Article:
Dental Implants Overcome The Problems Of Missing Teeth.

Posted on Jan 28, 2019 by William J. Claiborne, DDS MS

Advanced periodontal (gum) disease is the number one cause of adult tooth loss in the U.S., affecting nearly 48 percent of American adults. Although teeth play an important role in our overall health, there is a misconception with some adults that tooth loss is a natural part of the aging process.

Hopefully, this is changing.

In 1957-58, it was estimated that over 55 percent of adults over the age of 65 were totally edentulous (having no natural teeth). In 1971, a survey by the National Center For Health Statistics found that the percentage had dropped to 45.  By the year 2024, it is estimated that only 10 percent of Americans between ages 65 – 74 will be without teeth.

Teeth are more than just what you use to smile, bite, and chew. They play an important role below the gumline as well.

Tooth roots provide nourishment and stimulation to the upper or lower jaw bone. This helps the bone to maintain its mass. Without tooth roots, the jaw bone begins to shrink in a process known as resorption. Dentures wearers often notice first signs of this when their once-snug ‘appliance’ begins to move or slip when chewing.

Here’s why that is occurring…

A denture, when first made, is designed to conform to the unique contours of an existing ‘ridge.’ This is the gum-covered arches in your mouth where natural teeth were once held. Without the stimulation of tooth roots to the bone, resorption causes the ridge to gradually flatten. As it loses height, the denture becomes “slippery” or “wobbly,” as patients often describe.

When dentures slip and rub sore spots on tender gums, denture wearers quickly learn which foods are too challenging for their unstable denture. They may use denture pastes or adhesives more frequently. Eventually, many switch to a diet of soft foods that dissolve easily in the mouth.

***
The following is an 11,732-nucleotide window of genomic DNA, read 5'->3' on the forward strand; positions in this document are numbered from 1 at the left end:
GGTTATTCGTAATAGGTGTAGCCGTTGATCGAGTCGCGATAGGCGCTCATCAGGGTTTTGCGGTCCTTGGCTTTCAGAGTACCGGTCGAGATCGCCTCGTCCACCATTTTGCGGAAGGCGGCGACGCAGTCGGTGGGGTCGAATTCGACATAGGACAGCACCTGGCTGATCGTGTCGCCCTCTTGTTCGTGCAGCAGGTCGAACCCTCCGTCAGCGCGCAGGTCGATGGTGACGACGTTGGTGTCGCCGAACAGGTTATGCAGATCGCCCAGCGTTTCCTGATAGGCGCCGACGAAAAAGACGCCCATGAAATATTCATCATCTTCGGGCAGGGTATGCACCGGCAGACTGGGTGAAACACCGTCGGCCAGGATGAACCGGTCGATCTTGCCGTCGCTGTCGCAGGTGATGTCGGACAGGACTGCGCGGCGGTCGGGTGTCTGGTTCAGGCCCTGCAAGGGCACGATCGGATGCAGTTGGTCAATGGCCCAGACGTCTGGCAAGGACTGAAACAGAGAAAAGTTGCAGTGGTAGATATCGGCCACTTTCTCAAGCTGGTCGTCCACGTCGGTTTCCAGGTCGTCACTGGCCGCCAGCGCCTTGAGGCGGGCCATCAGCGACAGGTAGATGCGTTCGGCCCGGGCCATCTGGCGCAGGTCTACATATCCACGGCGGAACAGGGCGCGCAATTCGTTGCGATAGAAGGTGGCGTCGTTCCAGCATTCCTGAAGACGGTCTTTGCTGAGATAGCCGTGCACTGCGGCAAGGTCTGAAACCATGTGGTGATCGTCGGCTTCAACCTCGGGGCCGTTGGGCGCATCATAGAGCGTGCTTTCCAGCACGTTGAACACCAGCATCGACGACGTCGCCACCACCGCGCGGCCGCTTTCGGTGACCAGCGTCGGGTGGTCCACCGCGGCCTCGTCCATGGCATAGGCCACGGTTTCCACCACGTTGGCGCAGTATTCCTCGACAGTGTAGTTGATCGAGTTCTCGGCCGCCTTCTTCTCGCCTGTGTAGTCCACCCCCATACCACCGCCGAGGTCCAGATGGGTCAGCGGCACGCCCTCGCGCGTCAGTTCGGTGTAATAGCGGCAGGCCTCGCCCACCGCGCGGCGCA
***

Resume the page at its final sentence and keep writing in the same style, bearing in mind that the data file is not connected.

When a diet is deficient in the fiber and nutritional components of a healthy makeup, overall health suffers. Because the act of chewing and acids in saliva flow are the first stage of digestion, denture wearers are known to take more medications and have more gastro-intestinal problems than those who still have natural teeth.

Also at risk is social involvement, now shown to be an important part of being healthy. Because of fear of embarrassment, it’s fairly common for longtime denture wearers to avoid these gatherings, especially those centered around food. (And, try to think of many social activities that don’t – at some point – include food!)

One survey of over 20,000 dentists (by the Academy of General Dentistry) showed that having a tooth removed causes many patients to feel socially embarrassed and less likely to participate in functions that are psychologically beneficial.

Psychological issues related to tooth loss are also associated with feelings of depression and being less goal-oriented in the workplace.

The decline of bone mass can even be seen, contributing to changes in facial appearance. As bone height declines, deep wrinkles form around the mouth. Even when smiling, the corners of the mouth turn downward. Jowls form as facial muscles detach. The chin becomes pointed and the mouth appears to be collapsed into the face (often described as a ‘granny look’).